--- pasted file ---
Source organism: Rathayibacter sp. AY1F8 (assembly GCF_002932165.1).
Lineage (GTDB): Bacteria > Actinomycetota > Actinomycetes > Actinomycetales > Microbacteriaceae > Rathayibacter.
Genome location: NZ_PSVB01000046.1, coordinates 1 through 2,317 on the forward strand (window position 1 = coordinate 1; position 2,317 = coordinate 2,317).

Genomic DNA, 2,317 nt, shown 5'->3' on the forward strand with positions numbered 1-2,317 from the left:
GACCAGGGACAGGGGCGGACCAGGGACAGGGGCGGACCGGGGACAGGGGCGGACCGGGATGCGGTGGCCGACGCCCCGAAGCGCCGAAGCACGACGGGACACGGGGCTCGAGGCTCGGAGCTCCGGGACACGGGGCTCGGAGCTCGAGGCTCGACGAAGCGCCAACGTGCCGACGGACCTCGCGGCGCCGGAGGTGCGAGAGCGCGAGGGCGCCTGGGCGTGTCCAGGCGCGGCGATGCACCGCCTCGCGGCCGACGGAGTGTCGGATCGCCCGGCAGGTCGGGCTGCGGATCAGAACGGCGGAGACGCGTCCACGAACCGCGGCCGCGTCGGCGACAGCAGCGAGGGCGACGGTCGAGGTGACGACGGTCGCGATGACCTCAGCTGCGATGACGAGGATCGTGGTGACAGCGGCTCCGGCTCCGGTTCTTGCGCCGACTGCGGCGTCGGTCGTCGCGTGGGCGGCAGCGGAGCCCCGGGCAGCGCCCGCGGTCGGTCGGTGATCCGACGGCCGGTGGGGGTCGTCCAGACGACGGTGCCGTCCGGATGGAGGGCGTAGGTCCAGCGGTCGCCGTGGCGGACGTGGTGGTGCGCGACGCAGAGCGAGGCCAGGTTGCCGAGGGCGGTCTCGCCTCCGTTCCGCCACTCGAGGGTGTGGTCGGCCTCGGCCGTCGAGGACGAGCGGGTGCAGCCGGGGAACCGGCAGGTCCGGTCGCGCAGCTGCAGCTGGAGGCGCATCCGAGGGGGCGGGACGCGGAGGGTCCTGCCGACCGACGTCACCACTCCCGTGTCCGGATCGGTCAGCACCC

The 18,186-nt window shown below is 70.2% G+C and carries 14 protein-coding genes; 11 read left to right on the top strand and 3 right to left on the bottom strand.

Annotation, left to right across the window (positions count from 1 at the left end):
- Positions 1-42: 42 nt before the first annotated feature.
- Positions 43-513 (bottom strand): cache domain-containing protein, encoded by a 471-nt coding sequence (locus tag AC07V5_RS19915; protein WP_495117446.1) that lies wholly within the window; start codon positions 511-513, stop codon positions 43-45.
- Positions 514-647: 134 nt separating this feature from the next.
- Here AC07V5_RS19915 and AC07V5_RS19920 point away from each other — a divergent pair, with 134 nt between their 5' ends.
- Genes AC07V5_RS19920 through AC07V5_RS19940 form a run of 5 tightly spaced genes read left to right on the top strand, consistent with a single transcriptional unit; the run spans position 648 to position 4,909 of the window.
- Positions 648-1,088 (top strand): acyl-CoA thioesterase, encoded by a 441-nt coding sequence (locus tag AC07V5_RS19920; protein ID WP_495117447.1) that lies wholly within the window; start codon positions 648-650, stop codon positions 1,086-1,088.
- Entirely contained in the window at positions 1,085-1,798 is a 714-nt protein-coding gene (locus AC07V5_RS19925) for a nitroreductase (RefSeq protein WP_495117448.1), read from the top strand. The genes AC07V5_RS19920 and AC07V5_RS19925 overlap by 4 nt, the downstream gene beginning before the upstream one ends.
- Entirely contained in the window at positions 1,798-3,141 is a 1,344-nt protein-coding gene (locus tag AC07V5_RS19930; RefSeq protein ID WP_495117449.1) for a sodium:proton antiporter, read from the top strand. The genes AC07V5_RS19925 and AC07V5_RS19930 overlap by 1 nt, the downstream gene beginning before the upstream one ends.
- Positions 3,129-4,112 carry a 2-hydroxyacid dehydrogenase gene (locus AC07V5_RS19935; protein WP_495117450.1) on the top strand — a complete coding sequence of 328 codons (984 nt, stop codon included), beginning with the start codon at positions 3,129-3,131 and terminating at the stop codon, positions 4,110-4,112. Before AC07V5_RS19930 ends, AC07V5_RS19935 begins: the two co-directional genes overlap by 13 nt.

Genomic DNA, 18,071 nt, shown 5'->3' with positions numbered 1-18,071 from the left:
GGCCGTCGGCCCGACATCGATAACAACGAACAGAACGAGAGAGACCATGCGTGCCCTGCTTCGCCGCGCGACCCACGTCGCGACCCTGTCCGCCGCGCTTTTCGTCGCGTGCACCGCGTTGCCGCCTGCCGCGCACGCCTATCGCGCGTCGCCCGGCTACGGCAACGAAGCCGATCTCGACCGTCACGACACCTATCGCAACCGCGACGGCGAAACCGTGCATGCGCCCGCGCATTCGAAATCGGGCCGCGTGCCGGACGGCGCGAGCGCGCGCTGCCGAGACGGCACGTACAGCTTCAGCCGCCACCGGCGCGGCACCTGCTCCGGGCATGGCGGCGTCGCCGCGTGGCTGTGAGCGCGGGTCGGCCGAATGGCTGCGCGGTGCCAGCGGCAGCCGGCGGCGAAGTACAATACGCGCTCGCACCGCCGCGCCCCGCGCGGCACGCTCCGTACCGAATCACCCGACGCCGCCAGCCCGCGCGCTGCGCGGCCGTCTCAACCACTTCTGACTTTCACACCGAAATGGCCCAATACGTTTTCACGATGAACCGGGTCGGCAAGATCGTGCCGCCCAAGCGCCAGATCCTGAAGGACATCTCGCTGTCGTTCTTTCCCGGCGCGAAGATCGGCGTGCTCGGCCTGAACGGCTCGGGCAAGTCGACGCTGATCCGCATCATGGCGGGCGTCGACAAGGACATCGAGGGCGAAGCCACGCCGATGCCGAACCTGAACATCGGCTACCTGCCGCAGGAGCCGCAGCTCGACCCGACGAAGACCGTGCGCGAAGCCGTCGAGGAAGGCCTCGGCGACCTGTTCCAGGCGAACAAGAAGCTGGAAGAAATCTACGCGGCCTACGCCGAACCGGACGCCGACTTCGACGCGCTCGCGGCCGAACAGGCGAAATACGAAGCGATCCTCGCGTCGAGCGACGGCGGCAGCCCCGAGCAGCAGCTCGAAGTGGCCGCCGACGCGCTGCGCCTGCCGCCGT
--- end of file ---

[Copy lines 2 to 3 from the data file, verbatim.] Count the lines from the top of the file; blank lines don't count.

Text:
Lineage (GTDB): Bacteria > Actinomycetota > Actinomycetes > Actinomycetales > Microbacteriaceae > Rathayibacter.
Genome location: NZ_PSVB01000046.1, coordinates 1 through 2,317 on the forward strand (window position 1 = coordinate 1; position 2,317 = coordinate 2,317).